In This Edition:
Recipe: Emmer Berry Salad
Notes from the Farmer
Next Seattle Markets: Aug 5th (Ballard Only)
Online Special: 15% Off Emmer Pancake Mix
Notes from the Farmer
While the rest of the country swelters the ole’ Northwest seems to be coolin’ it. On the first official day of summer the mercury hit 80 here in the Methow. Though perhaps not as wet as the past couple, this June remained just as cool. And since grains are essentially cool season grasses, indeed growing conditions have been excellent.
Our wheat is heading out this first week of July and our earlier emmer is knee high as it stretches inches a day heading into flag-leaf stage. The flag-leaf on grain plants is the last or top leaf of the plant and is much longer and thicker than the rest of the leaves giving a grain field the look of having a million little green flags. Below this leaf is where the plant begins to “bolt." Within a couple days the grain head then begins to “boot," named such because the head first emerges as a tiny green boot.
As growers, we try to keep the plants from bolting too early because fully developed plants generally form bigger heads and also fill each head with more kernels. Grain can bolt early due to any number of stresses including sudden high heat, extreme wind or poor nutrient cycling. Here at Bluebird we are able to manage/off-set some of these stresses by striving to balance the soils (you’ve heard me say before; it all starts in the soil.) Also, through irrigation we can manage moisture in the root zone as the plants grow to make sure they aren’t thirsty for too long. This is a fine line because we also want the plant to work for itself. I wrote briefly about this last time when addressing germination.
When plants stress, they begin to tap their nutrient reserves and cycle them to their fruit, the grain heads in our case. We actually try to stress the plants at the right time, ideally when the heads are full, by shutting down all irrigation. This is when we hope for the hot, dry Methow days later this month and on into August and September so that the grains slowly cure and keep their goodness whole. Not much to ask? Time will tell. Big “MN” bats last and generally holds most of the cards regardless of our plans.
June was filled with irrigating and some foliar feeding as I mentioned in the last notes. From what I saw, the nutrient package we used really helped the grain. We’ll be feeding the same mix on our later emmer crop up valley by the week's end and we’ll continue irrigating into the later part of the month on the emmer. As well, we’ll be mowing and discing down our now blossoming, full, rich, bee-filled cover crops of vetch.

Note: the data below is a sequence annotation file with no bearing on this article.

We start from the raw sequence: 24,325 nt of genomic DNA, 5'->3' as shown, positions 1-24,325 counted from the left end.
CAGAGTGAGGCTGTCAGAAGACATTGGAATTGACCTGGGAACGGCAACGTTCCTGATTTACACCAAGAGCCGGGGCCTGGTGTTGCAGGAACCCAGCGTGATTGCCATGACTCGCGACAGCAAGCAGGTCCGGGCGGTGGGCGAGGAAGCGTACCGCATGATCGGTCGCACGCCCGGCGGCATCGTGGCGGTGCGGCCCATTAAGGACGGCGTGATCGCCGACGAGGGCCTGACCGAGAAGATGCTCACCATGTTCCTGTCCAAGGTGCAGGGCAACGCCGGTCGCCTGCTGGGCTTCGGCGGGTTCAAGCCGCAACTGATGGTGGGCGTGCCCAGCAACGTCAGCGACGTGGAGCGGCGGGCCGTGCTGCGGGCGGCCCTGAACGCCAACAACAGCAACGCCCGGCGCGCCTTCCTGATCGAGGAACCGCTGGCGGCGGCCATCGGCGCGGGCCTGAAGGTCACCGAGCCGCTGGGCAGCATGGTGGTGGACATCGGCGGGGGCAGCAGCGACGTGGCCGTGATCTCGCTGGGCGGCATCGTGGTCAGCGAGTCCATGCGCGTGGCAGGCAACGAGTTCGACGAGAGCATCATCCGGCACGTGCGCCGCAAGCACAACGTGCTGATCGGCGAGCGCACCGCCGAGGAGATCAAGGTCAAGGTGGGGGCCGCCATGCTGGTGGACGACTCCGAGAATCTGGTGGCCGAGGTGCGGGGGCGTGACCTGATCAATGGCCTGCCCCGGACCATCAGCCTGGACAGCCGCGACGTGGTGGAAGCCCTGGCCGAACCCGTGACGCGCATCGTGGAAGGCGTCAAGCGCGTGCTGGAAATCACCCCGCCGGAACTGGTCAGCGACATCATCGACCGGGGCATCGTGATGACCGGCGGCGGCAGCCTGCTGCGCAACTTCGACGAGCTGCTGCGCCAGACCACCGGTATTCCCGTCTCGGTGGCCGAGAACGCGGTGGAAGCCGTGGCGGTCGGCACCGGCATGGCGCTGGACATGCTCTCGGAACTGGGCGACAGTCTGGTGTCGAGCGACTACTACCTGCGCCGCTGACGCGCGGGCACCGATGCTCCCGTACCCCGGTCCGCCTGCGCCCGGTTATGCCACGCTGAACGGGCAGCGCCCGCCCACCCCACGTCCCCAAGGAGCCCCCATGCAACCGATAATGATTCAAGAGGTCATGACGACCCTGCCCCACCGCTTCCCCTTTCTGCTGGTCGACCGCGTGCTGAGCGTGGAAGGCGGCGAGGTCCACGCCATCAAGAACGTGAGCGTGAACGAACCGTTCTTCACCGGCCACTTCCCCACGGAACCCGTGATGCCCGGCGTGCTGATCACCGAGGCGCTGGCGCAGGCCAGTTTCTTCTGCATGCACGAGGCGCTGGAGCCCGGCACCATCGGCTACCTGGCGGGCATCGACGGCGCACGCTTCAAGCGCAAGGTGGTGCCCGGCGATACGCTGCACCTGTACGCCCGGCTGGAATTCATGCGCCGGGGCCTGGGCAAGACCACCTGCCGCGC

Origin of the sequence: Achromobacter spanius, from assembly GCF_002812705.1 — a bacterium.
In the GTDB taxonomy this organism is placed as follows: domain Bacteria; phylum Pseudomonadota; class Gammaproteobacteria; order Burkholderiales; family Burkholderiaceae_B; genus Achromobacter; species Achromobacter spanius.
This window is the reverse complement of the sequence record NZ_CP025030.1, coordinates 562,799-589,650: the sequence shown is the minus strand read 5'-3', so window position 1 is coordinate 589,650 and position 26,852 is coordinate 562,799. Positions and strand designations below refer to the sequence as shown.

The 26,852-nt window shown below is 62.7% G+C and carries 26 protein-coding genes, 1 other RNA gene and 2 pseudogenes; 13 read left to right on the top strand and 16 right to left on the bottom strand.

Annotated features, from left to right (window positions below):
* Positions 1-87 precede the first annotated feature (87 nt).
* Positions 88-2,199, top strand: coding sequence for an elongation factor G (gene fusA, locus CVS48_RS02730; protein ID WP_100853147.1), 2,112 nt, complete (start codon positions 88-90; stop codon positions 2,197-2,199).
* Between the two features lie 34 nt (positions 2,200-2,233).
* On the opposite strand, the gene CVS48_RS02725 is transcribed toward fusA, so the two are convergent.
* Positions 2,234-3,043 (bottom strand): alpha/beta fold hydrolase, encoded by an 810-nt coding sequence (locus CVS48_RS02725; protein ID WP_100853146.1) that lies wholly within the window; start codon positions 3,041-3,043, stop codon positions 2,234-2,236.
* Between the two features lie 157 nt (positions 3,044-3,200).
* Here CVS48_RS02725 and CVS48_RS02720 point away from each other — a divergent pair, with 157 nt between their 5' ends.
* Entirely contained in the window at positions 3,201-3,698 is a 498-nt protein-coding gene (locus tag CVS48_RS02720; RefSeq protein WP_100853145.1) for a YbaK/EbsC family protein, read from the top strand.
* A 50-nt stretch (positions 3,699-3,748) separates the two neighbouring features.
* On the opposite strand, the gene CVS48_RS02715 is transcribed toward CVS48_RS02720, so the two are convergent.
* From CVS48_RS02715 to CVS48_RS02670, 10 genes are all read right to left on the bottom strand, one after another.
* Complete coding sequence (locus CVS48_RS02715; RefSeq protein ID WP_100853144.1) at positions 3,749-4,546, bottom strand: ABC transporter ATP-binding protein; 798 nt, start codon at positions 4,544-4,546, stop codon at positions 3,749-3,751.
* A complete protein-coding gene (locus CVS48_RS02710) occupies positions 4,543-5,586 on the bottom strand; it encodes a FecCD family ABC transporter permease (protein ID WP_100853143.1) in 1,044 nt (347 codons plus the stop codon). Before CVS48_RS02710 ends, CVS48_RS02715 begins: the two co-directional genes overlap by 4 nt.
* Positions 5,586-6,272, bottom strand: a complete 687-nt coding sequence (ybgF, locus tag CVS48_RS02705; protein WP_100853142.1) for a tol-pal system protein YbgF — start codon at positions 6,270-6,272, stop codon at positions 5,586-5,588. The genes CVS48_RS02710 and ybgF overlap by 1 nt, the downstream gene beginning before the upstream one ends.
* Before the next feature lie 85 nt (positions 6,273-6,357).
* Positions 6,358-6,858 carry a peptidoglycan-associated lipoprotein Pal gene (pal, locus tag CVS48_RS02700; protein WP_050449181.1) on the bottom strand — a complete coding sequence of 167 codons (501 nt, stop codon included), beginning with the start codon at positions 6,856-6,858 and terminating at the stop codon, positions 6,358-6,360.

None of the above mentioned has kept this farmer from his early morning cup on the back porch where I’ve been fascinated with the swallow family that has nested, hatched and now fledged from the nearest bird box on our garden fence. These tenacious birds have an even quicker growth cycle than our grain! As well, baby tanagers, robins, hummingbirds, bluebirds… and pairs of fawns teeter about following their mammas through the bunchgrass and bitterbrush while young bucks race about.
We’ve had another good month in the granary where Walt has been kept out of mischief by all your orders. Thank you! We truly feel fortunate for all your support. Despite all the imperfection, we live in a great, great country and hope you enjoyed last week's independence celebrations with “free spirit” and family and friends.
Bluebird News & Events
Monthly online special: 15% off Emmer Pancake Mix
Longtime customer and Chef John Sundstrom of Lark Restaurant, Seattle visited our farm this past month.
John is working on an interactive cookbook (along with an app and e-book). In our kitchen, John prepared farro pappardelle with wild mushrooms, rabbit and fava beans. It was a real treat to host John, his crew, and watch his process. I encourage those who have not had the experience of John’s fare to visit his restaurant in Seattle. I look forward to the publication of this recipe. By the way the meal was delicious!
Trout Unlimited Farm-to-Table dinner is slated for Sept 2 at Methow Valley Ciderhouse. For tickets go to www.brownpapertickets.com or call 509.881.7690. All proceeds go toward helping farmers in Okanogan County comply with Salmon Safe Standards.
We had a visit from longtime CSA subscriber Barbara Ogle of Olympia. Thanks Barbara for taking the time to find us and for your ongoing support.
Seattle Market Schedule
Our next markets are as follows:
August 5: Ballard Market
Please Note: NO U-District Market in August
September 1: U-District Market
September 2: Ballard Market
* Please place your special orders under 100 lbs. by 4pm Friday, July 27 for the August 5 Ballard Market. Feel free to e-mail firstname.lastname@example.org with your special order!
Recipe of the Month:
Emmer Berry Salad with Fruit, Feta, and Pecans
by Georgina Tobiska of Carmelize Life
2 c. Bluebird Emmer Farro
¾ c. crumbled feta or goat cheese
¾ c. dried chopped fruit (dates, cherries, apricots, huckleberries, blueberries or cranberries or combo)
¾ c. toasted pecans
2 c. torn greens (such as kale, arugula, spinach, beet greens)
½ c. minced green onion
Fresh herbs of choice for garnish
As berries cool toss lightly with a little olive oil or rinse with cold water to cool and re-drain. While grain is cooking, toast your pecans. Chop cheese and dried fruits into 1/4 - 1/2 inch pieces. Chop onions and tear greens of choice into 1 inch pieces.
When grain is cool, combine all ingredients and toss well. Drizzle dressing over salad and toss. Garnish with fresh herbs of choice and serve with grilled meat, fish or as a vegetarian main course.
Customer Profile: Laureen Lapitan of Cupcake Luv